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Metropolis Model Structure Viewer User's Guide


  1. Introduction
  2. Installation
  3. Setup
  4. Creating a Metropolis project
  5. Building
  6. Viewing


The Metropolis model structure viewer is an Eclipse plugin. It presents a graphical display of the objects in a Metropolis model and the connections between their ports.

Below is an example of the display of the top-level netlist of the Picture-in-Picture modeling example.

Image of PIPSimNet.jpg

Double-clicking on an object representing a netlist (displayed as a gray box by default) opens another view showing the structure of that netlist. Double-clicking on another object opens a text editor on the source code for that object.


To date, the Structure Viewer has been tested on Windows XP and Redhat Enterprise Linux Release 4.

The Structure Viewer requires Eclipse 3.1 or later, using Java version 1.5 or later, and the Graphical Editor Framework (GEF) Eclipse plugin, release 3.1.1 or later. It also requires a local installation of Metropolis. Also, in order to do automatic layout, the open-source GraphViz layout programs from AT&T must be accessible.


  1. Download Eclipse 3.1 (or later) from and install it on your system.
  2. Download the Graphical Editor Framework (GEF) plugin from (The runtime version is sufficient, as opposed to the development-kit version.) Unzip the downloaded .zip file in the folder containing your Eclipse installation (i.e., containing the folder called "eclipse"), and its contents should be extracted into their proper places (the plugins, features, and readme folders).
  3. Download the metro_ui plugin from and unzip it into your Eclipse installation in the same way.
  4. Download Metropolis from and install it according to the included documentation.
  5. Download and install the GraphViz layout programs from


Before you can use the Metropolis plugin, some initial setup is necessary within Eclipse:
  1. Open the Java perspective:

    Image of Java Perspective menu selection.
    Window -> Open Perspective -> Java

  2. Specify the location of your Metropolis installation and your Java compiler:

    Image of top-level Metropolis preferences page.
    Window -> Preferences -> Metropolis
    Fill in the paths by typing, or by using the Browse tool.

  3. Disable automatic building:

    Image of disabling automatic building.
    Project menu:
    Click on Build Automatically (if it shows a checkmark) to disable.

Creating a Metropolis Project

In order to create a graphical view of a Metropolis model, the model must be in a Metropolis project under Eclipse.

Create a project from the File menu:
File -> New -> Project... -> Other -> Metropolis Project

You are first prompted to give the project a name. The name must be the name of the root package of your model. The top-level folder of the project is where you will put any metamodel (.mmm) source files belonging to the top-level package, and any subfolders containing sub-packages.

After entering the name, you can hit Finish.

Source Code

Your Metropolis metamodel (.mmm) source code can be created in place using Eclipse's text editor, or it can be imported into your project.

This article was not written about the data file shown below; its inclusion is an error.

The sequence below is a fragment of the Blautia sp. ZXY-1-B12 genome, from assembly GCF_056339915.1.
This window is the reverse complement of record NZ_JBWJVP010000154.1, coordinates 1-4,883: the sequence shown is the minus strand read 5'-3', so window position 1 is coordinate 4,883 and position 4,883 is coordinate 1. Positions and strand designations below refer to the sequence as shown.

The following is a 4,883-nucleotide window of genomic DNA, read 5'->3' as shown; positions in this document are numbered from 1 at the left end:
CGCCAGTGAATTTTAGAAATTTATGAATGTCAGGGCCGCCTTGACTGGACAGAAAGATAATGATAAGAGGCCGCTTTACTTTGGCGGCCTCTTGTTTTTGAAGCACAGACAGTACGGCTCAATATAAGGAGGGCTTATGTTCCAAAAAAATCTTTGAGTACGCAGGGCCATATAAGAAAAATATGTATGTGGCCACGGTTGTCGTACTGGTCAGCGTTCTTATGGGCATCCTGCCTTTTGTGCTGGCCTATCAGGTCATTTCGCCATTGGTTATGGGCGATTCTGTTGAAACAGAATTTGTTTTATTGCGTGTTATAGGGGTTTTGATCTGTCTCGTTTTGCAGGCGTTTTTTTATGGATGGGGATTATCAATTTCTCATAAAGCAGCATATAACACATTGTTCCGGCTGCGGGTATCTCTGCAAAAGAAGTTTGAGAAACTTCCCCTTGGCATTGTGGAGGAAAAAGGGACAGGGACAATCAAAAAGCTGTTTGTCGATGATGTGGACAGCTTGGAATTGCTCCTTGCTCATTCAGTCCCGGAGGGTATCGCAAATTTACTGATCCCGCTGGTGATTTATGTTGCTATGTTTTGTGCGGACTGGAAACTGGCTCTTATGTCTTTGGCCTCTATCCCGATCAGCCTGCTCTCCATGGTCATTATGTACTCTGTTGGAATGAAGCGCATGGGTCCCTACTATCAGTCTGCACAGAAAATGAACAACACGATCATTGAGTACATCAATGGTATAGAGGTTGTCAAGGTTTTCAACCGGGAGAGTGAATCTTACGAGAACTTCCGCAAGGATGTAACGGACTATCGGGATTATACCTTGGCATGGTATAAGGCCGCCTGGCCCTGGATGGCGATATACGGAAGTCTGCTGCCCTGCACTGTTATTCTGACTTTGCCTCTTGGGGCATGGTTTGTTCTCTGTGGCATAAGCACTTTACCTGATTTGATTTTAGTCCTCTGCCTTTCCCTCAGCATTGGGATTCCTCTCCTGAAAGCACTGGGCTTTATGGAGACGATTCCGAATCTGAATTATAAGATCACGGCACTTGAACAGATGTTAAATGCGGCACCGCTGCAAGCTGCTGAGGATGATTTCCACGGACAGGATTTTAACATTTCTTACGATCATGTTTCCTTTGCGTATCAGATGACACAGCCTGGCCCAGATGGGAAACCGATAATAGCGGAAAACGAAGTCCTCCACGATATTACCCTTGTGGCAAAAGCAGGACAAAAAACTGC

To import files that are accessable from your file system, select the project title in the Package Explorer view, right-click to bring up the context menu, and select the "Import..." menu item. On the first page of the resulting wizard, select "File system" as the source and navigate to your files in the subsequent wizard pages.

If your files are in CVS, you can instead use the "Team -> Share Project..." context menu item to check out your files from CVS. The details of using CVS with Eclipse are outside the scope of this document, but are fairly straight-forward.


The specifications for compiling your model (i.e., the information you would include on the command line of a metacomp command that would build it) are entered as properties of the Eclipse project containing your model. To enter that information, right-click on the project resource in the Package Explorer view:

Image of context menu showing Properties.
Select Properties in project context menu:
The Properties dialog for a Metropolis project will contain two pages, called "Metro Specs" and "Metro Source Files". Here are illustrations of example settings for the producers_consumer example:
Metro Specs properties page.
The Metro Specs page, for entering Java classpath and Metropolis classpath (each initially set to default values), and the fully-qualified name of the top-level model package, and the name of the top-level netlist.

Metro Source Files properties page.
The Metro Source Files page, with tools for browsing to files in the project, in the Metropolis library, and elsewhere in the local file system, respectively. Use the Add... button to add entries. Select entries and click the Delete button to delete them.

To further illustrate, here are settings for the Picture-in-Picture example:
Metro Specs properties page.
The Metro Specs page for the PiP example.

Metro Source Files properties page.
The Metro Source Files page for the PiP example.


Once your source files are in place and the properties are set correctly for compiling, you can build your model by selecting the project name, or any resource listed under it, in the Package Explorer view and then the main-menu item
Project -> Build Project
This will invoke the Metropolis elaborator backend to compile the model through the elaboration stage. The Console view (Window -> Show View -> Console) displays the output of that process.

A successful build will create a folder inside the project called metro0.tmp. (Subsequent builds will create metro1.tmp, metro2.tmp, etc. To avoid this accumulation, delete unwanted metroX.tmp folders before building.) Inside metro0.tmp is a binary representation of the model structure called NET.

Below is a screendump of an Eclipse window showing the output of a successful build of the producers_consumer example, and the file NET which it creates.

Image of output of a successful build.
Output of a build.


Double-clicking on the file NET in metrox.tmp will bring up a display of the elaborated netlist described by that file. The initial appearance of the graphical display depends on the layout preference settings.